Shades of Beauty


Jordan Cone

To combat societal standards of beauty placed on women and the pressures that are felt as a result of them, Augustana College hosted the first ever Shades of Beauty Summit.
Ashley Allen, assistant director of the office of student inclusion and diversity, said the idea for the conference was based off of the needs of the students. “We scroll on our social media and see all these beautiful people and say, ‘This is what beauty represents’ and then look at our own selves and be like, ‘How do I compare to that?’ So, I just feel like being women in our society, we get uncomfortable because we see somebody that may look more beautiful than us and that just pressures us to be like, ‘Okay, we need to do this, this and this to ourselves,’” Allen said. “Regardless of our cultural differences, regardless of the shades of our skin…I just want all women to know that they need to own their beauty and that they’re beautiful in their own way.”
With the help of the Office of Student Life and a committee of 12 female students of diverse backgrounds, the event was originally planned to be exclusively for Augustana students. But, as word spread over social media, the summit was extended to anyone.
Allen said 150 attendees were anticipated, but due to the popularity of the event, registration eventually had to be closed as over 200 people planned to participate from all over the area. Women from Augustana, Scott Community College, Monmouth College, University of Iowa, Western Illinois, and the community were registered and though the event was intended for women, men were also welcome to attend.
The event ran from 2 p.m. to 5 p.m. on Sunday, Mar. 17 with Miss Iowa as the keynote speaker and performer. During two blocks of time, three different sessions were offered, with topics ranging from self care, self confidence, self development, self love, self motivation to self worth.
These sessions were given by women from the community. Among them were a published author, a life coach, Miss Iowa, the founder of One by One, an Augie graduate and Dr. Jessica Shultz, the Associate Dean of the College.
Dr. Shultz is also an Associate Professor of Psychology at Augustana and was invited to speak about self care.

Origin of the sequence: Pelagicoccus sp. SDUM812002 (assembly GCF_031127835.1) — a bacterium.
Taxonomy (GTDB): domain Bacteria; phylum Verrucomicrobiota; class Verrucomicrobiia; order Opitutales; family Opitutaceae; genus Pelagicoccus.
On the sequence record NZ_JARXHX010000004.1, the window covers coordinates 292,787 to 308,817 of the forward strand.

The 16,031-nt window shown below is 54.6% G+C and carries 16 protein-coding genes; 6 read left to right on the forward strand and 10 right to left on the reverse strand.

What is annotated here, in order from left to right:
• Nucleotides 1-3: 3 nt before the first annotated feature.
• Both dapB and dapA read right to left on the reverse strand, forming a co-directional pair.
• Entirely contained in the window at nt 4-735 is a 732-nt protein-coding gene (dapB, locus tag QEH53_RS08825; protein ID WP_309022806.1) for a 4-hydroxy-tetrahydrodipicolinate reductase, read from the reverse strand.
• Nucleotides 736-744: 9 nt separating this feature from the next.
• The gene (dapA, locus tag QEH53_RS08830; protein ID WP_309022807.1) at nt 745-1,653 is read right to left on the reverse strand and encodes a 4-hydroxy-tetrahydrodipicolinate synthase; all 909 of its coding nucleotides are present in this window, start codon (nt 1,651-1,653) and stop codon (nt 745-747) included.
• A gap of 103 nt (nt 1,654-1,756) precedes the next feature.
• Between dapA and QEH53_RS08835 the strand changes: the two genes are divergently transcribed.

“What I’d love for students to take away are some concrete ideas: ‘How do I live my best life? How do I thrive in all that I’m doing? What are some concrete things that I can practice?’” Shultz said. “That intentional time to just dive in, I think is just gold.”
“As women, we usually compare ourselves with each other which I think is unhealthy. This program encourages us to celebrate our individual beauty,” First-year Etta Brooks said.
“In our promo video there were girls who felt less than beautiful because their skin was a little bit darker or their hair was a little bit different and the whole message that we want people to understand is you were born a certain way for a particular reason and you don’t have to feel less than beautiful regardless of what society says,” Allen said. “We want them to be empowered to celebrate who they are.”
Sophomore Jacob Washington helped with set up and serving of food.
“I feel it’s important for women to see each other in various aspects ‘cause you have women here who are business women – even the caterer is her own black business self-starter entrepreneur – you have women of all different shapes, sizes, positions and it’s important for other women to see each other from different positions to see they do have it all and they can have it all,” Washington said.
“Every once in a while it’s okay to just log off. Seriously,” Miss Iowa, Mikhayla Hughes-Shaw, said about social media. “Comparison is the thief of joy. I know we all feel pressure to look a certain way on social media… that’s not healthy. That’s not healthy to compare yourself to because you’re not like anybody else. So being very mindful of, if you are comparing yourself to other people on social media, whether that’s what they’re doing, what they look like, what they ate that day – just don’t compare yourself.”
Anh Cao contributed to this story.